3 Lessons From the Company That Went From Struggling to $1.2B IPO in 7 Years
Lending Club started its online peer-to-peer lending platform in 2007, which seemed like a great time for a financial tech startup to get its legs. That is until less than a year later when the real estate market bubble burst in 2008 and the economy tanked.
Fast forward to Dec. 15, 2014, seven years later, when the company's stock went public and its IPO was valued at more than $1.2 billion.
How do you go from struggling startup in the worst economy in decades to over a billion-dollar initial public offering, all while creating an innovative platform offering that totally disrupts an entire industry (in its case the $420-billion consumer-lending industry)?
Here are three key success tactics and lessons to learn from Lending Club if you want your startup to succeed in a big way.
1. Make sure your market is massive
The consumer finance and lending market is massive -- as in more than $420 billion massive. That was a huge competitive advantage in the marketplace because there was plenty of room in the sandbox for Lending Club to compete. Market size is a question every venture capitalist is going to ask you in a pitch, too, so aside from the opportunity for sales, you’ll also raise more VC capital if you’re playing in a market that has a huge scale.
Think of other large-scale startups playing in big markets like the small-business financing industry with On Deck and its $200 million IPO in December or the small-business software market with Infusionsoft raising a $55 million series D round. All these companies found markets that were massive and that would benefit from disruption. Can you clearly identify how big your market is?
2. Turn your obstacle into your offering
Often, the thing you’re personally or professionally struggling with can be your blind spot when it comes to innovation. If you can’t find a solution that meets your needs, why aren’t you creating it yourself? Lending Club knew that getting consumer loans is tedious, non-transparent and, after the crash in 2008, especially challenging to pull off. Its obstacle in 2008, when no one could get financing or credit, actually ended up being its enhanced offering: the company was offering financing to consumers, and yield for investors after the market tanked.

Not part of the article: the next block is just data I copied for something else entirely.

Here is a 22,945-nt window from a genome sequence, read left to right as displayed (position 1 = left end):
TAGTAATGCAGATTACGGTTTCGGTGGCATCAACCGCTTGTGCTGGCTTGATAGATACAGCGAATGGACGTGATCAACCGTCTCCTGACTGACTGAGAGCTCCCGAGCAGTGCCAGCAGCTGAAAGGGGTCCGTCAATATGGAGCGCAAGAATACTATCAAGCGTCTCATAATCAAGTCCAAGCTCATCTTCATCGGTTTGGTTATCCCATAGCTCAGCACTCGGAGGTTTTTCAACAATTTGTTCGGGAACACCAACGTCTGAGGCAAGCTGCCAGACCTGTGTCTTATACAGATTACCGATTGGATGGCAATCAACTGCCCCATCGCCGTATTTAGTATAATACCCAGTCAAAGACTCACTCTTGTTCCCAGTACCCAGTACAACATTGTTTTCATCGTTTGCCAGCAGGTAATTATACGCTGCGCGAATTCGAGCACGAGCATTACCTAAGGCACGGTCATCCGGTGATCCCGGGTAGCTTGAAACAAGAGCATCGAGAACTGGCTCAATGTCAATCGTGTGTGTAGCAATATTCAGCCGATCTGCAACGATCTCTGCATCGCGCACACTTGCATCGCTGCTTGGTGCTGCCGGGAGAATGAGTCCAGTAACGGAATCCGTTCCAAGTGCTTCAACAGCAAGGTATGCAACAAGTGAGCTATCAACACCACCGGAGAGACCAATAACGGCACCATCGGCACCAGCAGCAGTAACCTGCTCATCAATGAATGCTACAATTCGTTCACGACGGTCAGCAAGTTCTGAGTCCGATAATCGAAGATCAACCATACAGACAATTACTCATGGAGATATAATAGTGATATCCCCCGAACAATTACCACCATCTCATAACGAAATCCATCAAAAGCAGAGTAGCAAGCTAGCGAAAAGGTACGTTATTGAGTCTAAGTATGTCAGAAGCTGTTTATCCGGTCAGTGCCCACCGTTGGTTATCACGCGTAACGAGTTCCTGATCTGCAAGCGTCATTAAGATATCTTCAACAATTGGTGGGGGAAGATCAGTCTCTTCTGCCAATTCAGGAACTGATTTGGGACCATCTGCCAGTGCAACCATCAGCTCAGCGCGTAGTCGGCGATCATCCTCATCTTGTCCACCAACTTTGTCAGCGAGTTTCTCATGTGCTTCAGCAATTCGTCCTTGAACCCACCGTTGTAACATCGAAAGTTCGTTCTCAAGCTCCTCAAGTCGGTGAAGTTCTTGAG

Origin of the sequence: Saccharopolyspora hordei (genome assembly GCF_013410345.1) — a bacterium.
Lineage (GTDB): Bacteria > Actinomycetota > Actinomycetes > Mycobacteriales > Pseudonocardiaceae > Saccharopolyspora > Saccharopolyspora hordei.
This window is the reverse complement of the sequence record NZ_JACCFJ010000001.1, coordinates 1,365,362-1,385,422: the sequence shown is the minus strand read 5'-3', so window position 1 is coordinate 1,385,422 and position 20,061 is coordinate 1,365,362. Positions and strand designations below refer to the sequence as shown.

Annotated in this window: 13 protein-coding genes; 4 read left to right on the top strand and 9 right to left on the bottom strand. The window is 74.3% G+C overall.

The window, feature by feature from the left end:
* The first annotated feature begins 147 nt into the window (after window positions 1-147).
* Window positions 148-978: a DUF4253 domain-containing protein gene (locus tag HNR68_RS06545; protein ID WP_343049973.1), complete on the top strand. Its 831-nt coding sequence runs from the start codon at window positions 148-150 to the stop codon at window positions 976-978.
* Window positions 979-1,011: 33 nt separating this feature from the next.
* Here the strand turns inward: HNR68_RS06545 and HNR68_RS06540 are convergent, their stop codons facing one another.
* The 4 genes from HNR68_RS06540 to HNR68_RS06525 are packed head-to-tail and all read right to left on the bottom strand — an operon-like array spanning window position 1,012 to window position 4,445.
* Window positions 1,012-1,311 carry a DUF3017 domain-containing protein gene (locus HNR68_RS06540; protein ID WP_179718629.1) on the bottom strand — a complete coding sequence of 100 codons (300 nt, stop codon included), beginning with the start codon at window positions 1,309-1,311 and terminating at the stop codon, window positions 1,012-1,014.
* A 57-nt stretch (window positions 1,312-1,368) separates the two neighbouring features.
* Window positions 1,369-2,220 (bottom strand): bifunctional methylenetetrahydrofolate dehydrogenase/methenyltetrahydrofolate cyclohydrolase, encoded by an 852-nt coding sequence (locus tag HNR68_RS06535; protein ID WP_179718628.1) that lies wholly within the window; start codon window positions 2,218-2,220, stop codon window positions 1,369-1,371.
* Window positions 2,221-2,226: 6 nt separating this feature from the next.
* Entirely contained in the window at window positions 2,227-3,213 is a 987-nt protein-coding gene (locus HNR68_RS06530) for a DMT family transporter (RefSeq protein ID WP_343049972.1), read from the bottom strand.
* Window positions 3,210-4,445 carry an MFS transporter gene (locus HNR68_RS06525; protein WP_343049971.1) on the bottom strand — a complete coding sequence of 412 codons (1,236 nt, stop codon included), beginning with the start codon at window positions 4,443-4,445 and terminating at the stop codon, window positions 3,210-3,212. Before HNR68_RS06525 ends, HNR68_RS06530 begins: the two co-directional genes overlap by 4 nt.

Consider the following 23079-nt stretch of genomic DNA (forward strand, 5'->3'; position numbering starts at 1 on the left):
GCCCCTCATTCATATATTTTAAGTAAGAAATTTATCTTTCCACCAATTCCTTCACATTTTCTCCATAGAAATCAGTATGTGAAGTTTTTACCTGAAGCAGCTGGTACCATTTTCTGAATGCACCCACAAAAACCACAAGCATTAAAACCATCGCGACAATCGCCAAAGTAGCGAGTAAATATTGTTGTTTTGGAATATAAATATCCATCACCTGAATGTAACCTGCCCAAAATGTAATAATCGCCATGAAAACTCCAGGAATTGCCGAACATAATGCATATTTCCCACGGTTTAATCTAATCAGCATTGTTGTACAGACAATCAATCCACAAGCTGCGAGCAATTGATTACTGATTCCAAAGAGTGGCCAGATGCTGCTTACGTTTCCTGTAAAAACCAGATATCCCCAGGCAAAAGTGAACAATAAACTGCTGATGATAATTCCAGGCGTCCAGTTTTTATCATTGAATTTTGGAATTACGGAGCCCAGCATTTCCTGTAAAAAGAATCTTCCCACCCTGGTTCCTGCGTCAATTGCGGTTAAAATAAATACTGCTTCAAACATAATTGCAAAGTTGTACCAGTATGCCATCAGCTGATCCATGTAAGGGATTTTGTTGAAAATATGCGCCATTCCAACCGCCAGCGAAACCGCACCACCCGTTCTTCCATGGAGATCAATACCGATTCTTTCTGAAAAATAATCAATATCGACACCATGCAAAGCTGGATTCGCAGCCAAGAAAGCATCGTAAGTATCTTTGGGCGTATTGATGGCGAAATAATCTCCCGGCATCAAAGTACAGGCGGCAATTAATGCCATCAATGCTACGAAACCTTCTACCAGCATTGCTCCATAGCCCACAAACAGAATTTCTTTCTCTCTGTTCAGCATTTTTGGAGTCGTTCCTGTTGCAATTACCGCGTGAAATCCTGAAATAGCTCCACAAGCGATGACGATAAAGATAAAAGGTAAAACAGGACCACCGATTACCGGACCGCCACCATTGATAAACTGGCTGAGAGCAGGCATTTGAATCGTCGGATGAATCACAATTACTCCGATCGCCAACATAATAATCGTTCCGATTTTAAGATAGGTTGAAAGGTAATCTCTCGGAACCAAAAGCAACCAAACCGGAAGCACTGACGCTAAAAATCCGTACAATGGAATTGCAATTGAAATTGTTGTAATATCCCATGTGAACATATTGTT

Can you see how obstacles are your way to enhancing your offering? There are countless others who are taking obstacles in large markets and transforming them into opportunities to disrupt and create better offerings. Leaders in emerging spaces continue to tackle big but challenging markets, such as Sofi with student-loan financing or AssetAvenue with commercial real estate investing. You can focus on your obstacle or focus on innovating a better offering to a whole market of individuals.
3. Structure your disruption
In the early days of Lending Club there were concerns associated with consumer loans on its platform because investors couldn’t sufficiently see or understand the risk associated with the loans. Who were the good borrowers and who were the higher risk investment candidates?
While Lending Club was disrupting a market by offering peer-to-peer financing, it still needed a way to structure that market disruption that made sense to people. Lending Club reached a platform turning point when it was able to apply a risk rating and risk rating description to the platform to help investors decide which consumer loans they wanted to back and which ones simply didn’t meet their portfolio criteria.
By applying a structure to its disruption that the consumer base could understand, Lending Club was able to catapult its growth and success. You have to totally change the status quo, but don’t forget you want to find ways to effectively and succinctly convey the structure of what you offer to your consumers.
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